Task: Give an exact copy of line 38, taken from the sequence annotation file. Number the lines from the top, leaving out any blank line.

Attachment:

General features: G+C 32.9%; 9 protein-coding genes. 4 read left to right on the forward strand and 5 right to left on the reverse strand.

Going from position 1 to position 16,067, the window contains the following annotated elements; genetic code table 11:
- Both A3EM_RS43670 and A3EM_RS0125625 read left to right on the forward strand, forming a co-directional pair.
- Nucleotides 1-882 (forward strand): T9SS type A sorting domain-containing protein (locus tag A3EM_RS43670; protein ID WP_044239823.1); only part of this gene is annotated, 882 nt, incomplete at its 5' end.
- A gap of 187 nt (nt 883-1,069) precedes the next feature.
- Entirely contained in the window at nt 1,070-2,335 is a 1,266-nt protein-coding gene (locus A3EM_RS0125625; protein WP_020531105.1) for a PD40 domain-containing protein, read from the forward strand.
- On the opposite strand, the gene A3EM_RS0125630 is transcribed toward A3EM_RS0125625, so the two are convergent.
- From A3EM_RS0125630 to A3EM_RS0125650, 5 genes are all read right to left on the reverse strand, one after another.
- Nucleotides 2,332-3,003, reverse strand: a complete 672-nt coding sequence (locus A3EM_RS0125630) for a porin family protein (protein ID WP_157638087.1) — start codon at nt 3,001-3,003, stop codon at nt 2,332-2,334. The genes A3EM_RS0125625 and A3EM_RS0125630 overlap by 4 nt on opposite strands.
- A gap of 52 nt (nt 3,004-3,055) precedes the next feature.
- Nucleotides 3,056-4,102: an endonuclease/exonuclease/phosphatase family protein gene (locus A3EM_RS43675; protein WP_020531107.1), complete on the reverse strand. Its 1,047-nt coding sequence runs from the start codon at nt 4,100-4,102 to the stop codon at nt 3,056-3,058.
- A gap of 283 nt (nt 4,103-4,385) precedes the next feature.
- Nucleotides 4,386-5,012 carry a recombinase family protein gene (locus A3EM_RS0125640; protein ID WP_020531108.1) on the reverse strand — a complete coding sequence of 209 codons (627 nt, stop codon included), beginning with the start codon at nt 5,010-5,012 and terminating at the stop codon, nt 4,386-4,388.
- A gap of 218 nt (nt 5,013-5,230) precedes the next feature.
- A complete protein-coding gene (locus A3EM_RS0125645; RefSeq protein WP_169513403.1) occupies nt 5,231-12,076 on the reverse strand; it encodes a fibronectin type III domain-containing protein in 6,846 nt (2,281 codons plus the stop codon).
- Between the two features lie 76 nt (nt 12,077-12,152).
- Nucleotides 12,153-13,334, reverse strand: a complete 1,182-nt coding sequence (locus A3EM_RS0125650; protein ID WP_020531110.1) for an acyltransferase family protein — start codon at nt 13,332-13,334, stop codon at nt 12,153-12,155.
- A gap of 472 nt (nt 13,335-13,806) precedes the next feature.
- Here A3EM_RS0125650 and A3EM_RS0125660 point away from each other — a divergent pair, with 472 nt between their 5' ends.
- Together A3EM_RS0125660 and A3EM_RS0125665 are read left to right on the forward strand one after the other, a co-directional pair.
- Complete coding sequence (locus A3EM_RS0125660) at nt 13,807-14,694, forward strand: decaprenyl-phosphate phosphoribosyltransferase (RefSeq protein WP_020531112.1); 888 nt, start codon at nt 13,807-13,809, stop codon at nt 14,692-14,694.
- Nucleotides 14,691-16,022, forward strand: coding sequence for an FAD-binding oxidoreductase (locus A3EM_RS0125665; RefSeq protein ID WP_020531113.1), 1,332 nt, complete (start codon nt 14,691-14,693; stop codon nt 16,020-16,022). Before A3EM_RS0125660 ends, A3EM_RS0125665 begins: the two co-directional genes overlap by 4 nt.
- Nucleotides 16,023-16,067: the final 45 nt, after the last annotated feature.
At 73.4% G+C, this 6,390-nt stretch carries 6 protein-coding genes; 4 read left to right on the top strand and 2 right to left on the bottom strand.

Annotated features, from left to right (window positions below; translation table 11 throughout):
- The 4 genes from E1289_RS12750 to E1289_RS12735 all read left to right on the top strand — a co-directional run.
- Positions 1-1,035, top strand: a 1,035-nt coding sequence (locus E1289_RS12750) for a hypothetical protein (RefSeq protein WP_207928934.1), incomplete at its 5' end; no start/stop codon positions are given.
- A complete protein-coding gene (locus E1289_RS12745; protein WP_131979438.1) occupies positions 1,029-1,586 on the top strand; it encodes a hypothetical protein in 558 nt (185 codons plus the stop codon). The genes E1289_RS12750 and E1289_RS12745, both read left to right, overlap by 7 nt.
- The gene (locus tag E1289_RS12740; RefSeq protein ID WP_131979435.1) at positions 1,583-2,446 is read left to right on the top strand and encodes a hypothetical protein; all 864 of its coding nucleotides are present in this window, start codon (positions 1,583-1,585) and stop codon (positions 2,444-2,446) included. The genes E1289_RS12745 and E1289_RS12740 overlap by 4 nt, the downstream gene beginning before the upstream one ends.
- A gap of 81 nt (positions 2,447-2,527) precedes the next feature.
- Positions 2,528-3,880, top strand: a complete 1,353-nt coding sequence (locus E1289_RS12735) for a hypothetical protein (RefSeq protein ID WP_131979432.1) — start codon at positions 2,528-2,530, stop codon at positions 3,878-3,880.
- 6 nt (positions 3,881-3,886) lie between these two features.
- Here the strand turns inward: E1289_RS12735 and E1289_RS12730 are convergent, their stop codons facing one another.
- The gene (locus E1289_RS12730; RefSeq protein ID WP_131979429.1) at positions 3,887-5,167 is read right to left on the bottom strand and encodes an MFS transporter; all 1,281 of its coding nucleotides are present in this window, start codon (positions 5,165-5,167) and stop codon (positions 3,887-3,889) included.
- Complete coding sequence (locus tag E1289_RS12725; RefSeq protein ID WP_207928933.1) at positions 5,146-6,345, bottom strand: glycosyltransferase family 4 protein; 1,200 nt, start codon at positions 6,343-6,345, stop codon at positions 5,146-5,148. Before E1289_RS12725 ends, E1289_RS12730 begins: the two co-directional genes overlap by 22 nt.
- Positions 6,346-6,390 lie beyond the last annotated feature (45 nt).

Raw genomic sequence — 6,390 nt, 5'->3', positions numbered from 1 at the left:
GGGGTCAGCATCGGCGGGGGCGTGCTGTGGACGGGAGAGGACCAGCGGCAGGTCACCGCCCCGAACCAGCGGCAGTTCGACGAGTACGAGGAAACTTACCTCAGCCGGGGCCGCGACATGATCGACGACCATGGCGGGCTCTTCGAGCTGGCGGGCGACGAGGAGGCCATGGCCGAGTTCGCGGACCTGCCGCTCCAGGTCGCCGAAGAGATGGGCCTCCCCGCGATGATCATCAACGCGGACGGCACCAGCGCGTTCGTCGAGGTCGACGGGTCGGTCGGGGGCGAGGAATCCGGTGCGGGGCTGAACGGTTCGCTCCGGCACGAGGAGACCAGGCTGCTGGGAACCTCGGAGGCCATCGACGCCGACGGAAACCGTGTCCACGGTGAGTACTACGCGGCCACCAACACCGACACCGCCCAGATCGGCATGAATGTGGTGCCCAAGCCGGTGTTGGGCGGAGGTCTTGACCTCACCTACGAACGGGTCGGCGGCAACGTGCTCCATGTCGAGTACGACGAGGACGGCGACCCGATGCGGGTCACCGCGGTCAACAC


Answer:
GGGGTCAGCATCGGCGGGGGCGTGCTGTGGACGGGAGAGGACCAGCGGCAGGTCACCGCCCCGAACCAGCGGCAGTTCGACGAGTACGAGGAAACTTACCTCAGCCGGGGCCGCGACATGATCGACGACCATGGCGGGCTCTTCGAGCTGGCGGGCGACGAGGAGGCCATGGCCGAGTTCGCGGACCTGCCGCTCCAGGTCGCCGAAGAGATGGGCCTCCCCGCGATGATCATCAACGCGGACGGCACCAGCGCGTTCGTCGAGGTCGACGGGTCGGTCGGGGGCGAGGAATCCGGTGCGGGGCTGAACGGTTCGCTCCGGCACGAGGAGACCAGGCTGCTGGGAACCTCGGAGGCCATCGACGCCGACGGAAACCGTGTCCACGGTGAGTACTACGCGGCCACCAACACCGACACCGCCCAGATCGGCATGAATGTGGTGCCCAAGCCGGTGTTGGGCGGAGGTCTTGACCTCACCTACGAACGGGTCGGCGGCAACGTGCTCCATGTCGAGTACGACGAGGACGGCGACCCGATGCGGGTCACCGCGGTCAACAC